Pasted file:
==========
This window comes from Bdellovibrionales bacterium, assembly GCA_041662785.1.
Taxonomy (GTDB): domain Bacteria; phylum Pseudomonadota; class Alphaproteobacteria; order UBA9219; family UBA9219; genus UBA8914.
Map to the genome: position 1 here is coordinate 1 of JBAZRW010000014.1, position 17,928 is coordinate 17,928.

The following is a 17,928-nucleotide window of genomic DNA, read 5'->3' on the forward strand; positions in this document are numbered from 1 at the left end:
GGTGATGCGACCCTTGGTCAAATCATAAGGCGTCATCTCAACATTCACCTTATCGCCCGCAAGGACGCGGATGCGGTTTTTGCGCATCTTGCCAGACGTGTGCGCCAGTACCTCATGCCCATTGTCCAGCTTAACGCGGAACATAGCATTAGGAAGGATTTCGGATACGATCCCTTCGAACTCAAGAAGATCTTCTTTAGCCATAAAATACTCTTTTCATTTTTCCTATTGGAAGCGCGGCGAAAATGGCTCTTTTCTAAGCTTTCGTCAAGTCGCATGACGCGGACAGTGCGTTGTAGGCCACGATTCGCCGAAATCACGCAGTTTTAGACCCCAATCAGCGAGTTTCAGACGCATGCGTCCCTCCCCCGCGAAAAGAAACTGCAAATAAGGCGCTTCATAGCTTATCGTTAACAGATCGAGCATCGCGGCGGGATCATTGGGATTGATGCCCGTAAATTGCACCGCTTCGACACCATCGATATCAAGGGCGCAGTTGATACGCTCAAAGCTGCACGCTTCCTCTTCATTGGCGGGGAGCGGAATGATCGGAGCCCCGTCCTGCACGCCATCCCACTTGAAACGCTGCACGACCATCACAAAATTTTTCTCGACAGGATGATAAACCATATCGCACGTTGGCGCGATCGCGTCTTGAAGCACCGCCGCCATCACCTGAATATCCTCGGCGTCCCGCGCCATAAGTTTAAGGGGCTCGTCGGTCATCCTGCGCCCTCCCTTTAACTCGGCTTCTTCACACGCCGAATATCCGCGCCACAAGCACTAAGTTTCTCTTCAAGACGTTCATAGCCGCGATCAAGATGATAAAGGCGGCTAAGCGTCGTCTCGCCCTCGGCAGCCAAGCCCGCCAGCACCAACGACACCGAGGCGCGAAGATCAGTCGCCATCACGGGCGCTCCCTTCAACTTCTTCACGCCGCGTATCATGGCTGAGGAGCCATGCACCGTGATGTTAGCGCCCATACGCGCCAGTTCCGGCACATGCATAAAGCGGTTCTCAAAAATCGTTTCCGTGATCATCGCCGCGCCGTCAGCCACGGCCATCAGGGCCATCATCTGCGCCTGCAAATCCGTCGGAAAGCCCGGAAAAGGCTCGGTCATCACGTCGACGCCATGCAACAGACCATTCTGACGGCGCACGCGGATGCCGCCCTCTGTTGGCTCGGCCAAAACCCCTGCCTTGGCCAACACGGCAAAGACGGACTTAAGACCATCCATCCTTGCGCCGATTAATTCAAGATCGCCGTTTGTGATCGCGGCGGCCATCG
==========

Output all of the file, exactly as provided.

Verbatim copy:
This window comes from Bdellovibrionales bacterium, assembly GCA_041662785.1.
Taxonomy (GTDB): domain Bacteria; phylum Pseudomonadota; class Alphaproteobacteria; order UBA9219; family UBA9219; genus UBA8914.
Map to the genome: position 1 here is coordinate 1 of JBAZRW010000014.1, position 17,928 is coordinate 17,928.

The following is a 17,928-nucleotide window of genomic DNA, read 5'->3' on the forward strand; positions in this document are numbered from 1 at the left end:
GGTGATGCGACCCTTGGTCAAATCATAAGGCGTCATCTCAACATTCACCTTATCGCCCGCAAGGACGCGGATGCGGTTTTTGCGCATCTTGCCAGACGTGTGCGCCAGTACCTCATGCCCATTGTCCAGCTTAACGCGGAACATAGCATTAGGAAGGATTTCGGATACGATCCCTTCGAACTCAAGAAGATCTTCTTTAGCCATAAAATACTCTTTTCATTTTTCCTATTGGAAGCGCGGCGAAAATGGCTCTTTTCTAAGCTTTCGTCAAGTCGCATGACGCGGACAGTGCGTTGTAGGCCACGATTCGCCGAAATCACGCAGTTTTAGACCCCAATCAGCGAGTTTCAGACGCATGCGTCCCTCCCCCGCGAAAAGAAACTGCAAATAAGGCGCTTCATAGCTTATCGTTAACAGATCGAGCATCGCGGCGGGATCATTGGGATTGATGCCCGTAAATTGCACCGCTTCGACACCATCGATATCAAGGGCGCAGTTGATACGCTCAAAGCTGCACGCTTCCTCTTCATTGGCGGGGAGCGGAATGATCGGAGCCCCGTCCTGCACGCCATCCCACTTGAAACGCTGCACGACCATCACAAAATTTTTCTCGACAGGATGATAAACCATATCGCACGTTGGCGCGATCGCGTCTTGAAGCACCGCCGCCATCACCTGAATATCCTCGGCGTCCCGCGCCATAAGTTTAAGGGGCTCGTCGGTCATCCTGCGCCCTCCCTTTAACTCGGCTTCTTCACACGCCGAATATCCGCGCCACAAGCACTAAGTTTCTCTTCAAGACGTTCATAGCCGCGATCAAGATGATAAAGGCGGCTAAGCGTCGTCTCGCCCTCGGCAGCCAAGCCCGCCAGCACCAACGACACCGAGGCGCGAAGATCAGTCGCCATCACGGGCGCTCCCTTCAACTTCTTCACGCCGCGTATCATGGCTGAGGAGCCATGCACCGTGATGTTAGCGCCCATACGCGCCAGTTCCGGCACATGCATAAAGCGGTTCTCAAAAATCGTTTCCGTGATCATCGCCGCGCCGTCAGCCACGGCCATCAGGGCCATCATCTGCGCCTGCAAATCCGTCGGAAAGCCCGGAAAAGGCTCGGTCATCACGTCGACGCCATGCAACAGACCATTCTGACGGCGCACGCGGATGCCGCCCTCTGTTGGCTCGGCCAAAACCCCTGCCTTGGCCAACACGGCAAAGACGGACTTAAGACCATCCATCCTTGCGCCGATTAATTCAAGATCGCCGTTTGTGATCGCGGCGGCCATCG